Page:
Jump to content
IGNORED

Great reference article on CD ripping - comparing various methods with supporting data...


happybob

Recommended Posts

Hi All,

 

Just thought I'd share this useful site I recently ran across - that compares (with lots of data) various CD ripping methodologies (HW and SW).

 

http://www.designwsound.com/dwsblog/?page_id=535

 

Basic bottom line is that you can do an essentially "perfect" or maybe even truly "perfect" CD rip with basic SW like iTunes now (this test was done about 1 year ago and the situation is likely even better now...)

 

Enjoy,

 

-Bob

 

Link to comment

You're quite right, itunes can do a perfect rip, but not all the time, and you don't know when it's done one.

 

Quoting comments following the article:

 

JM: Your data does not show a test on scratched, smudged, damaged, or aged CDs. If you just use a new, crisp CD for your tests then any special features for an exact audio copy or wavelab aren’t going to be used.

 

admin: Hi JM, you are very correct. I have no intention to say that iTunes is better than EAC or Wavelab on CD ripping, it is not. This article is a follow up article to show that bit transparent can be achieved by iTunes, EAC and Wavelab. I guess the Amarra will be the thing for audiophile to playback music.

 

I'm sure itunes is convenient, but it hasn't been designed as an accurate ripper. Some cds of mine are too damaged to be read accurately (and skip in a CD player), some I have managed to rip most tracks, and some, very satisfyingly, dbpoweramp has extracted an accurate rip from after several hours of work. Probably 70% were deemed accurate following the first pass - something only possible with the accuraterip database - and itunes should have ripped these perfectly too. But you don't know which ones it's ripped perfectly ;)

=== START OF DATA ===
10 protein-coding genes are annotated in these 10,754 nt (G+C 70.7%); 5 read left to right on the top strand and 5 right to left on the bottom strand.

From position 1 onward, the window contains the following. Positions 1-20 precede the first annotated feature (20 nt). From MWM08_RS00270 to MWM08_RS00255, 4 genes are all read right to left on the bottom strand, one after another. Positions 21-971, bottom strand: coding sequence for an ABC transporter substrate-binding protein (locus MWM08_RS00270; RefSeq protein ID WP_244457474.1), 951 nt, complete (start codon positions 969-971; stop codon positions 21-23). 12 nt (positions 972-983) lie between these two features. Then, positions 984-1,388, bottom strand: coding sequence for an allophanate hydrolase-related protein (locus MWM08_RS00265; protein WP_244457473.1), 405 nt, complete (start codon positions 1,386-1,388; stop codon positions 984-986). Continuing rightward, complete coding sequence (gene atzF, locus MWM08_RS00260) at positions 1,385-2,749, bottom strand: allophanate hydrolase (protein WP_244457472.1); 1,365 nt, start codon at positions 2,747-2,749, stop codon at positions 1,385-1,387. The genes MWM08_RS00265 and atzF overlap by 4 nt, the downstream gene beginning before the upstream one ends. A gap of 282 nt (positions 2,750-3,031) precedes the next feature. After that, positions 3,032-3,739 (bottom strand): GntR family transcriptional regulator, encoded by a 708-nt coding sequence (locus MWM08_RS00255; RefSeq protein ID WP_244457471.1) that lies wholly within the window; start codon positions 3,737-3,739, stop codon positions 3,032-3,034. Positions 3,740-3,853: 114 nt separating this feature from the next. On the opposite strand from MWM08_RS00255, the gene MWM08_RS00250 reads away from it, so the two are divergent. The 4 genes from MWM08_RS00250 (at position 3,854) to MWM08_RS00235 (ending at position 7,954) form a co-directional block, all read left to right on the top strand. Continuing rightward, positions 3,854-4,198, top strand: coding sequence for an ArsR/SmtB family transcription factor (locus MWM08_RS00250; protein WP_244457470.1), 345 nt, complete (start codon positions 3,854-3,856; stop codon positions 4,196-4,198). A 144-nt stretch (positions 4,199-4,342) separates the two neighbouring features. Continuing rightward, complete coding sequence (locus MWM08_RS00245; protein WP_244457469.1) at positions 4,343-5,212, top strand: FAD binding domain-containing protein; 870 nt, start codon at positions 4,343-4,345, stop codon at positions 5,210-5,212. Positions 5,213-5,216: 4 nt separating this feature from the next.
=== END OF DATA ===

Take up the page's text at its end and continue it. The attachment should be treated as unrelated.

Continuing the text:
Link to comment

Good points you make... and it would be a very nice addition if iTunes could include even an indicator if the rip wasn't perfect...

 

I've given this issue some more thought and I'd like to put things in a different perspective...

 

Let's take your experience (that 70% of discs are fine and the other 30% have defects) as a starting point; Before I go on, I'd say my experience is that only a very small percent (maybe a couple % of my 1000 CDs ever give me any indication of skipping on a CD player - but skipping is an indication that even interpolation on the player isn't working so again we'll run with your 70% number for the moment...). What this would mean is that 3 out of 10 discs has maybe one track that can't be ripped perfectly with iTunes (each track is ripped as a separate file so I'm assuming errors in one track have no effect on other tracks - I assume this is a correct assumption). This then means that only 3 out of 100 tracks (assuming a very rough average of 10 tracks/CD) fail to rip perfectly with iTunes on average. And even then, the "non-perfect" rip portion most likely only effects a very small portion of a given track - say maybe 1% of the time of the track (kind of like a pop and click on a record only likely even less-obtrusive).

 

Back to the "perspective" theme...using the above assumptions, this means that more than 99.97% of the playback time (i.e. 3% of the tracks have an error that effects 1% of that playback time) the disc plays back perfectly with an iTunes rip; the other 0.03% of the time, there is an error which may or may not be audible (and according to an earlier comment by Chris - he has not been able to hear any audible differences in CD rips)... It seems to me that I'm pretty satisfied with that number and not needing to go to a lot of extra efforts to raise 99.97 to 99.999% or 100%. Although again, it would be quite nice if iTunes could let us know when it didn't do a perfect rip just so we could re-rip these discs with other SW that uses database, etc.